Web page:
Beating King to be king!

Updated: Mar 22, 2020, 07:39 IST | | Mumbai

It's 40 years tomorrow for Indian badminton's first All England triumph at London's Wembley Arena where Prakash Padukone outclassed Indonesia's Liem Swie King 15-3, 15-10 in the final. Shirish Nadkarni recalls some on and off-court incidents

Prakash Padukone with his All England Championships trophy at Santacruz airport in 1980. Pics/mid-day archives
Prakash Padukone with his All England Championships trophy at Santacruz airport in 1980. Pics/mid-day archives

Allow me to acquaint Indian badminton lovers with an achievement that gives me a tiny claim to fame—I am the only Indian in the world to have seen the country’s two premier male badminton achievers, Prakash Padukone and Pullela Gopichand, win the men’s singles title at the All England Championships, still considered the Holy Grail of the shuttle sport.

The foregoing statement can be made with utmost confidence since, although many would have seen televised versions of Gopichand’s victory over China’s Chen Hong in 2001, Prakash’s 1980 title triumph over the two-time defending champion, Liem Swie King of Indonesia, was never captured on film. The BBC, bless their little hearts, were far too passionately involved in covering a match on an adjoining court, where Brits Mike Tredgett and Nora Perry were doing battle for the mixed doubles crown.

March 23, 1980 was the day that has gone down as a red-letter day in the annals of Indian badminton. It was also the day on which I secured the piece-de-resistance of my collection of badminton memorabilia, put together in the course of my own six-decade long love affair with the sport—a simple white T-shirt with vertical striations woven into the design and a light green collar.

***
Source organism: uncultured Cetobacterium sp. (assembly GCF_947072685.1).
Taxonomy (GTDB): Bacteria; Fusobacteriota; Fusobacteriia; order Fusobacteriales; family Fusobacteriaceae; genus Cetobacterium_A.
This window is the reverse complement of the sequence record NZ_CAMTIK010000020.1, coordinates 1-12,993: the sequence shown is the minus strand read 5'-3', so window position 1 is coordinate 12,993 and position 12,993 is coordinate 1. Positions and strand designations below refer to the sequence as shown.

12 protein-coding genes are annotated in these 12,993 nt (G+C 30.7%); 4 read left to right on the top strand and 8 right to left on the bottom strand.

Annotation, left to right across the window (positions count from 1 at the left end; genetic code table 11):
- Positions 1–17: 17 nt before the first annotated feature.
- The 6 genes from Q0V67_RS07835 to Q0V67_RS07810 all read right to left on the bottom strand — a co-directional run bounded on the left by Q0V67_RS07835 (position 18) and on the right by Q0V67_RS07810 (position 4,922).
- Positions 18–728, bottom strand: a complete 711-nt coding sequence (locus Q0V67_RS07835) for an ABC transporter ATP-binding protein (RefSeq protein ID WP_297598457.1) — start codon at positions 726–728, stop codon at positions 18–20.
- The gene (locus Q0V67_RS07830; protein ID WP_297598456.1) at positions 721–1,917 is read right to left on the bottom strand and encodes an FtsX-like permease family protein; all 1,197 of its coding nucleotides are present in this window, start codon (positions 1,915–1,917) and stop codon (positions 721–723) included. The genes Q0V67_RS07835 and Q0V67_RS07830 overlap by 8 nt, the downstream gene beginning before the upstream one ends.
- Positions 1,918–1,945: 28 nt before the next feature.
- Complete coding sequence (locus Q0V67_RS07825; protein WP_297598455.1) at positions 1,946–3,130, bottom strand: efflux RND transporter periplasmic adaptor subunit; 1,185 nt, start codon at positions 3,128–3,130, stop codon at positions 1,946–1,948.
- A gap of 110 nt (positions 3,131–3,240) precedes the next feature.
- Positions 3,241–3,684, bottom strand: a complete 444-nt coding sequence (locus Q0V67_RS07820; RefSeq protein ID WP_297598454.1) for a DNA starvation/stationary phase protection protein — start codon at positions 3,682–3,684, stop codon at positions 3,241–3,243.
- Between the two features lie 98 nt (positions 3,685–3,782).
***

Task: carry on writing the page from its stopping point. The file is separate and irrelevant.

The garment was originally saturated with the perspiration of the champion; and I had taken it back to Bombay with me in a plastic bag, with Prakash’s blood, toil, tears and sweat intact. However, my horrified wife refused point-blank to let me preserve it in that condition; and it did see the inside of a washing machine one last time.

Watching him do it

As an enthusiastic journalist on a shoestring budget, covering the 1980 All England Championships at the massive seven-court Wembley Arena, I was on the verge of apoplexy as Prakash, having literally toyed with the speedy, hard-hitting Swie King in the first game at 15-3, moved to match-point 14-10.

pic
India badminton great Prakash Padukone in full flow

A long rally, a late flick of the wrist from the 24-year-old Indian to send the bird over his net-rushing rival’s head, and a despairing look from the comprehensively beaten Swie King—and King Prakash had conquered the badminton world.

A huge smile on his face, sweat dripping from every inch of fabric covering him, he shook hands with his sullen antagonist a split-second before being enveloped in a bear-hug by one of his greatest admirers. I was in serious danger of being ejected from the arena by the security personnel for my unauthorised rush into the playing area.

“Your wrist-band, napkin, one sock—give me anything from your used apparel to remember this victory by!” I entreated Prakash, later, in the dressing-room. Generous that he was, he peeled off his shirt and handed it over. And I rushed off to send one of the most important and satisfying reports of my journalistic career.